Connect with us

Gadget of the Week

Gadget of the Week: It will flip their lids

The Samsung Z Flip4 adds a different dimension to the foldable smartphone category, writes ARTHUR GOLDSTUCK

What is it?

While Samsung and Huawei fight it out for leadership of foldable flagship smartphones, the former has taken firm ownership of an uncontested space within the same category.

Thanks to the gorgeous design, a compact and elegant form factor, and an accessible price, the Samsung Galaxy Z Flip4 is poised to turn heads wherever it is opened.

And that, to be frank, is the primary purpose of the device. Samsung calls it “an amazing tool for self-expression”. It is a clamshell smartphone that slips easily into a purse or pocket, in stand-out colours like Pink Gold and Bora Purple. In its natural state, or at least the way users will try to make seem natural, it will lie semi-unfolded on a restaurant or poolside table, with an animated screensaver unfurling across both halves of the screen, daring others not to stare.

In other words, the clamshell format is only remotely related to early flip phones that built functionality into the open lid. In the Flip range, it allows the folded screen to open up to any angle, with the fully opened display serving as a large screen, and when partly unfolded allows each half to be used for a different multi-tasked purpose – or to display a single image running at right angles.

That bizarre category of self-promoters known as “influencers” will take to it more rapidly than to a new Instagram format, but its appeal does go beyond exhibitionists.

For one thing, it is fairly powerful for a phone that seems to be somewhat frivolous. It is powered by the same Qualcomm SM8475 Snapdragon 8+ Gen 1 chip that lurks under the hood of the far more serious Galaxy Fold4, a handset intended for productivity and multitasking. Both chips are manufactured in an insanely thin 4 nanometer (nm) process, which is currently the thinnest that a processor can be made.

The battery size has been boosted by more than 10% over the previous version, going from 3300mAh to 3700mAh. It supports a decent but not dazzling 25W fast charging, promising to reach 50% charge in 30 minutes. Fast wireless charging is also supported, as is reverse wireless charging, meaning it can be used to charge other devices resting on it.

The camera lenses don’t offer too much to write home about – or at least to send images home – with the same pairing of 12MP ultrawide and 12MP wide-angle rear lenses and 10MP selfie lens as in the Flip3. However, the software has been enhanced so that the device performs well in low light. It also allows a seamless transition from Quick Shot videos shot with the closed phone, to the FlexCam camera mode with the phone opened. That’s aside from the folding action allowing shots to be set up from any angle. It’s a feature that will appeal powerfully to both “influencers” and those who see their handsets as lifestyle accessories.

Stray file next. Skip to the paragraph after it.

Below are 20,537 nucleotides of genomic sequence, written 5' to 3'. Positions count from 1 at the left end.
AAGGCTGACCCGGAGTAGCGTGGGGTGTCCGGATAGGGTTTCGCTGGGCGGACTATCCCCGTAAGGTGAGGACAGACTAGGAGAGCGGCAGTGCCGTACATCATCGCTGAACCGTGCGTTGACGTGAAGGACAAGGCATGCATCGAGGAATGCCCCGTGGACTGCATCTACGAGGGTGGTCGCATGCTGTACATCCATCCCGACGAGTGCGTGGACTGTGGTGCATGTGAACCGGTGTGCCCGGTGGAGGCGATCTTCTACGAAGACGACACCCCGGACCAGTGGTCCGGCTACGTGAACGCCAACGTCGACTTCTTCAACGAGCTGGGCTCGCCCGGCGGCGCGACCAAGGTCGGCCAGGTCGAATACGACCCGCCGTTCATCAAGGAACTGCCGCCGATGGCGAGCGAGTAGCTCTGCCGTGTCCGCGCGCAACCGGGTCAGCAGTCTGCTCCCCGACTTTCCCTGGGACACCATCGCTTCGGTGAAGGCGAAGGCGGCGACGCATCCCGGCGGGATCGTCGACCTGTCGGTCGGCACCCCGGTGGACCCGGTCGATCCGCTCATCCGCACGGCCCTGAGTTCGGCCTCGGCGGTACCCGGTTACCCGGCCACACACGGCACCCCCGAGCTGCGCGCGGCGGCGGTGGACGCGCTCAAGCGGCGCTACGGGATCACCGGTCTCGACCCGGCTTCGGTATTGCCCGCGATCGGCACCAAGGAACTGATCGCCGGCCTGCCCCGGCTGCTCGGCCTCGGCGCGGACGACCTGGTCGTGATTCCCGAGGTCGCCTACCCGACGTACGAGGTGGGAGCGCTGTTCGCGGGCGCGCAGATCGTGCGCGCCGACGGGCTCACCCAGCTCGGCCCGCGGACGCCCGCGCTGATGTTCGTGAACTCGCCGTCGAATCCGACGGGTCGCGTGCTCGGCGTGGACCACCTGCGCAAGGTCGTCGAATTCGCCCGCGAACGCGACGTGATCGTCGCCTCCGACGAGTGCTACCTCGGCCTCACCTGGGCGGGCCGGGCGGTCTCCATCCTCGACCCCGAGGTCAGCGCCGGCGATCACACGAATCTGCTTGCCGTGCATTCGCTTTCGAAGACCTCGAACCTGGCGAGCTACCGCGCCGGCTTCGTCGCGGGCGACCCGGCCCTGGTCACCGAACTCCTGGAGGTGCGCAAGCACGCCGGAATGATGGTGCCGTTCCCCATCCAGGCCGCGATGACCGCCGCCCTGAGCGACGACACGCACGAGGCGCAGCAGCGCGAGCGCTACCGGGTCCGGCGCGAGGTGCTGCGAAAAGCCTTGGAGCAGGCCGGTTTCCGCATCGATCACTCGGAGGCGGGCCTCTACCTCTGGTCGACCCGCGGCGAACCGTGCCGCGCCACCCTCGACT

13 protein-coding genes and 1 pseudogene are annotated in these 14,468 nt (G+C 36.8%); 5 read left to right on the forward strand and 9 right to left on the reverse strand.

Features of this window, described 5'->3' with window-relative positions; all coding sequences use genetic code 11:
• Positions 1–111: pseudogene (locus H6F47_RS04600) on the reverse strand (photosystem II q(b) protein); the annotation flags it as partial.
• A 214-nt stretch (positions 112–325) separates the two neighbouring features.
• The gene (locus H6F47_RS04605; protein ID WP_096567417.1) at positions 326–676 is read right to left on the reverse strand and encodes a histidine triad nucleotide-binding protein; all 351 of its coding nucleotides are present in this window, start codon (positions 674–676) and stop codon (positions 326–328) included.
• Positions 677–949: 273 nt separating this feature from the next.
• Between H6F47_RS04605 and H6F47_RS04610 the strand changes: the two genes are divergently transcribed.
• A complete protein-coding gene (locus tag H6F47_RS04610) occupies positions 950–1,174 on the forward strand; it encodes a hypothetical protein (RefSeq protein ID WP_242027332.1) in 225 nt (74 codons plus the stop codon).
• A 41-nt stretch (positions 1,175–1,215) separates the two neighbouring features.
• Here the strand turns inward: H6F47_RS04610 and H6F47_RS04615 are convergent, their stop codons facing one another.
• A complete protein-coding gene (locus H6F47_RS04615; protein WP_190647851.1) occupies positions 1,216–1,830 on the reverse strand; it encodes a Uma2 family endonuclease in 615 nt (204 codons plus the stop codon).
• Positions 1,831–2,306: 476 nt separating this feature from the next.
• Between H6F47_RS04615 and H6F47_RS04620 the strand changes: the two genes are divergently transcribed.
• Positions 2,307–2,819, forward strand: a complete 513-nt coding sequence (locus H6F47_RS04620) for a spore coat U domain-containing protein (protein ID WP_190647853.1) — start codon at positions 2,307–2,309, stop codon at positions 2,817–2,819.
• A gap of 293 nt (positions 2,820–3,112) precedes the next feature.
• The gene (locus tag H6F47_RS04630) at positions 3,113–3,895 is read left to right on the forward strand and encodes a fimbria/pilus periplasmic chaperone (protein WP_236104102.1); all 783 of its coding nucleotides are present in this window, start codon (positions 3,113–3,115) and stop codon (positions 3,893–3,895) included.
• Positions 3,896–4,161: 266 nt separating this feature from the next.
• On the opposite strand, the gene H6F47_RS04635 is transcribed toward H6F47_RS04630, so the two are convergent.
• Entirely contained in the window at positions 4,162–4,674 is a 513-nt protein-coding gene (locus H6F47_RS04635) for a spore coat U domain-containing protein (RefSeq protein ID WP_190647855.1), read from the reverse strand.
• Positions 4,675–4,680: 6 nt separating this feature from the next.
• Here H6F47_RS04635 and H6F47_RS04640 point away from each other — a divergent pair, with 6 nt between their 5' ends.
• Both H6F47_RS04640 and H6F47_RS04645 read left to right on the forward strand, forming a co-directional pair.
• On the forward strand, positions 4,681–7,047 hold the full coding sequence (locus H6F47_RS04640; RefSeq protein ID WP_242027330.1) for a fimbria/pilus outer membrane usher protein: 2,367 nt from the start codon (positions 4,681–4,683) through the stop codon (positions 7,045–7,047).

What does it cost?

Recommended retail price: R21,999

Why does it matter?

Not all foldable phones have to be flagships, and they don’t have to cost more than flagship phones. The use cases for foldable phones tend to be about productivity and multitasking. The Z Flip literally flips this round, showing that it can be about fun, fashion and frivolous needs, too. The fact that Samsung has stuck to the format into a fourth generation demonstrates both its popularity and the longevity of the “fashionable foldable” sub-category.

What are the biggest negatives?

·         The camera power is identical to that of the Flip3, even down to the 10MP selfie camera.

·         No memory card slot to expand storage.

·         The crease where the screen folds stands out like a sore thumb when the device is fully opened.

What are the biggest positives?

·         The same powerful chip as its senior sibling, the Fold4, for great responsiveness and overall performance.

·         A bigger battery than its predecessor.

·         The cover display can be very useful, displaying key information or notifications.

·         Priced below high-end flagship phones.

* Arthur Goldstuck is founder of World Wide Worx and editor-in-chief of Follow him on Twitter on @art2gee

Subscribe to our free newsletter
To Top